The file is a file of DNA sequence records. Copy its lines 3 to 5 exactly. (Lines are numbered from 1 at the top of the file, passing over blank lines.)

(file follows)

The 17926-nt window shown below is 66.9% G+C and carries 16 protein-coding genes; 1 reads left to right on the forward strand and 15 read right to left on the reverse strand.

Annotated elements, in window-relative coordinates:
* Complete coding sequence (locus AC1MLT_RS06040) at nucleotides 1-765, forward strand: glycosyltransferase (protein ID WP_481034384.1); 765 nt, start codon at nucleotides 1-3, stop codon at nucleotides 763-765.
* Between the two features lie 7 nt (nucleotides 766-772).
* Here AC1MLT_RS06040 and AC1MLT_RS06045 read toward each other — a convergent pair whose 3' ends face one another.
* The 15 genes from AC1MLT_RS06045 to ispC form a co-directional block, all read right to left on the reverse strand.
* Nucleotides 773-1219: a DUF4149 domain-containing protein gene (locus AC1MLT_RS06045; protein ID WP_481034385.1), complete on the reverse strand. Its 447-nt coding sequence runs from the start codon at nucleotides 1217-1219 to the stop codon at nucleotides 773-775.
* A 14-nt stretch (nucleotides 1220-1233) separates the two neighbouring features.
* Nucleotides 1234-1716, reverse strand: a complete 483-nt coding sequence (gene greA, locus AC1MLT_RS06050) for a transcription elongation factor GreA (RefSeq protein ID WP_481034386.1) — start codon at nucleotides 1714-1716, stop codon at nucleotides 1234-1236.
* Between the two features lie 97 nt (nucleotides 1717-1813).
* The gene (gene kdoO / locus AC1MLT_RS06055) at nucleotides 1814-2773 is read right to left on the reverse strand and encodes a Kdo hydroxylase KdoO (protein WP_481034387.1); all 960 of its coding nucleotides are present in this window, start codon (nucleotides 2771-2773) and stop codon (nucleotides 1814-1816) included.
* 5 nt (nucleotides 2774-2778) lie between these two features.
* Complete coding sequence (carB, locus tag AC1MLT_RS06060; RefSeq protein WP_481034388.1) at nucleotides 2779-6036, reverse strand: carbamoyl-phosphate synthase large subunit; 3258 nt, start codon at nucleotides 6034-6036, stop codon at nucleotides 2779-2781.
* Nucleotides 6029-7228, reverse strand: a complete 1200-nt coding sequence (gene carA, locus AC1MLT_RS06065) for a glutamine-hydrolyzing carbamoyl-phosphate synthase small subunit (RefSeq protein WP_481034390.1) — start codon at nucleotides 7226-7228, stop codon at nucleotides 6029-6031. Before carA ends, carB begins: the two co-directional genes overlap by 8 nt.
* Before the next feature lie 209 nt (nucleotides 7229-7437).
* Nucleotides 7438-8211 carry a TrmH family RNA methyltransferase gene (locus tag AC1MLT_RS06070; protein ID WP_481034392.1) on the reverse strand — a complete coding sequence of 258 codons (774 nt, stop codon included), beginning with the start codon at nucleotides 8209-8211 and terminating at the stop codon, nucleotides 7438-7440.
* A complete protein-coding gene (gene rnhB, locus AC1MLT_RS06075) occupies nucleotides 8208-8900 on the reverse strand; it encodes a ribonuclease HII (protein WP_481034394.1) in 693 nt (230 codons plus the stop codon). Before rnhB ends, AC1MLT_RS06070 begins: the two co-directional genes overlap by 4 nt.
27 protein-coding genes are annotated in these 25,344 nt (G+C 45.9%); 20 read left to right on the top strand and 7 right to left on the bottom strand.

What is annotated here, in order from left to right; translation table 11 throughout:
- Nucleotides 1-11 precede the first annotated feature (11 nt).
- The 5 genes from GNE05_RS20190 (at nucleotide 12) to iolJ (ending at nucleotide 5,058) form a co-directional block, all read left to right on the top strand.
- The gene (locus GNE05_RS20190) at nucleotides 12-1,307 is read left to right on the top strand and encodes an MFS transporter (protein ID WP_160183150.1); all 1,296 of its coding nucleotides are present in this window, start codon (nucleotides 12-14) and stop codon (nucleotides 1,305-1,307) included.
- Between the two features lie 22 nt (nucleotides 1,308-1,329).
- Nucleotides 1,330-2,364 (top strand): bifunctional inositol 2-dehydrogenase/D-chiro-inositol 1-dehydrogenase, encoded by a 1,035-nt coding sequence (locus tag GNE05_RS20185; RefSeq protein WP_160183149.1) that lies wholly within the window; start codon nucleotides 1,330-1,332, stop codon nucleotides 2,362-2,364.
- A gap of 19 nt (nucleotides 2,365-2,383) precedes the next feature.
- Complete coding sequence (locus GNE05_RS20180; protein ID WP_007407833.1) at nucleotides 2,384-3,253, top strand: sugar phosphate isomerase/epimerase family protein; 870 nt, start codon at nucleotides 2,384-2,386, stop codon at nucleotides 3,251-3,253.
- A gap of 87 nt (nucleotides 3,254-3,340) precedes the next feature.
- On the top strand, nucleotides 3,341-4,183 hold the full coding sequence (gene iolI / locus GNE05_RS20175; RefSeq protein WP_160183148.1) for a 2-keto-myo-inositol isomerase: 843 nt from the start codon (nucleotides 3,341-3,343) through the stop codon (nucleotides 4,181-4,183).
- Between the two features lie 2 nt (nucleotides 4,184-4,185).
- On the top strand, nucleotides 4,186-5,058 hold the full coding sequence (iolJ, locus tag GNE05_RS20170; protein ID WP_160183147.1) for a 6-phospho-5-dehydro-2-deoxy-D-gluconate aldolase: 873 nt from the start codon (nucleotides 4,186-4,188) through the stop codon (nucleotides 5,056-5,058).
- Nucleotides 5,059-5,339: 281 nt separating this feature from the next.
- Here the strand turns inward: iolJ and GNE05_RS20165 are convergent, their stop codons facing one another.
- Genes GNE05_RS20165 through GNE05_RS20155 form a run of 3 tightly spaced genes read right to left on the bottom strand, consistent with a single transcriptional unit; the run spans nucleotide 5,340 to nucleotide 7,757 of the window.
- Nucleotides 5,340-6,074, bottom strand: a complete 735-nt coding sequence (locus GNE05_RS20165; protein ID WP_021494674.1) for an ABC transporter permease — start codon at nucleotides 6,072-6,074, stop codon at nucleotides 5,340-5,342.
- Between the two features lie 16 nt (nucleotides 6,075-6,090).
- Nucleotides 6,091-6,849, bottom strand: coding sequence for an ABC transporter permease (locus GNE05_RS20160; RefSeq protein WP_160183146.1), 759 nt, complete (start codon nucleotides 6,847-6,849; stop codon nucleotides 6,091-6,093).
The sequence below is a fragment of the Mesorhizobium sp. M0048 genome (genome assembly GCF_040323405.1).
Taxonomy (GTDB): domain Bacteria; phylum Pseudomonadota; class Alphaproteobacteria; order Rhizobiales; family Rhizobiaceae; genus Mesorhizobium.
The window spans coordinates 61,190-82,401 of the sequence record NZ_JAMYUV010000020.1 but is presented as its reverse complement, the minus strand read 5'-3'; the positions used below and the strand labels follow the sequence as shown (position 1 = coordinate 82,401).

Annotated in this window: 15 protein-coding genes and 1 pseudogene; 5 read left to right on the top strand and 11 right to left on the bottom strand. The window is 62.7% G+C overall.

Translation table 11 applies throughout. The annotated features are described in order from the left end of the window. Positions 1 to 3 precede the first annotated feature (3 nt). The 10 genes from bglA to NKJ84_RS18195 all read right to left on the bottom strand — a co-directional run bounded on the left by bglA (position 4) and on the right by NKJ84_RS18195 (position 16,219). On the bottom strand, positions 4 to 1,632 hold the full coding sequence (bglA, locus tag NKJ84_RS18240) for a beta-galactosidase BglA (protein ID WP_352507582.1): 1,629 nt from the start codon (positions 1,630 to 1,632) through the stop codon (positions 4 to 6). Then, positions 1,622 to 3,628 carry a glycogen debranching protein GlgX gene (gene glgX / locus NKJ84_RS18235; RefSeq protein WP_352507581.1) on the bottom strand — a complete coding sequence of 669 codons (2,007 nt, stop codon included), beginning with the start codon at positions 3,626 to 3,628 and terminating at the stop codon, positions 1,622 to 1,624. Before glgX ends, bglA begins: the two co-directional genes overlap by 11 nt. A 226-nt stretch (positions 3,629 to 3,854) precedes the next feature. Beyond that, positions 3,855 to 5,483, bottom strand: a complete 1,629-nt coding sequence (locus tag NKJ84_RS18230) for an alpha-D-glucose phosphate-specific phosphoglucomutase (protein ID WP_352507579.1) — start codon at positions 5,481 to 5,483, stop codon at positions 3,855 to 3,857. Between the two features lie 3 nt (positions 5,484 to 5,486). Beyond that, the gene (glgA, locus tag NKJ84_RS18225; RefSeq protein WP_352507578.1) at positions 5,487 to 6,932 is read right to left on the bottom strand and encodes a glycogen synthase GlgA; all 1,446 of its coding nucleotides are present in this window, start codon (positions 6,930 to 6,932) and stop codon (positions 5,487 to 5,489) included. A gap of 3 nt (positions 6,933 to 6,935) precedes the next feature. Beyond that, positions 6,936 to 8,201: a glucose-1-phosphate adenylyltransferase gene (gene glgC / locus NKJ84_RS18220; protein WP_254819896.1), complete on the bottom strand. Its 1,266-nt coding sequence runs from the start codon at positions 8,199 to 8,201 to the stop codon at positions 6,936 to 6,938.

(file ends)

* Complete coding sequence (locus AC1MLT_RS06040) at nucleotides 1-765, forward strand: glycosyltransferase (protein ID WP_481034384.1); 765 nt, start codon at nucleotides 1-3, stop codon at nucleotides 763-765.
* Between the two features lie 7 nt (nucleotides 766-772).
* Here AC1MLT_RS06040 and AC1MLT_RS06045 read toward each other — a convergent pair whose 3' ends face one another.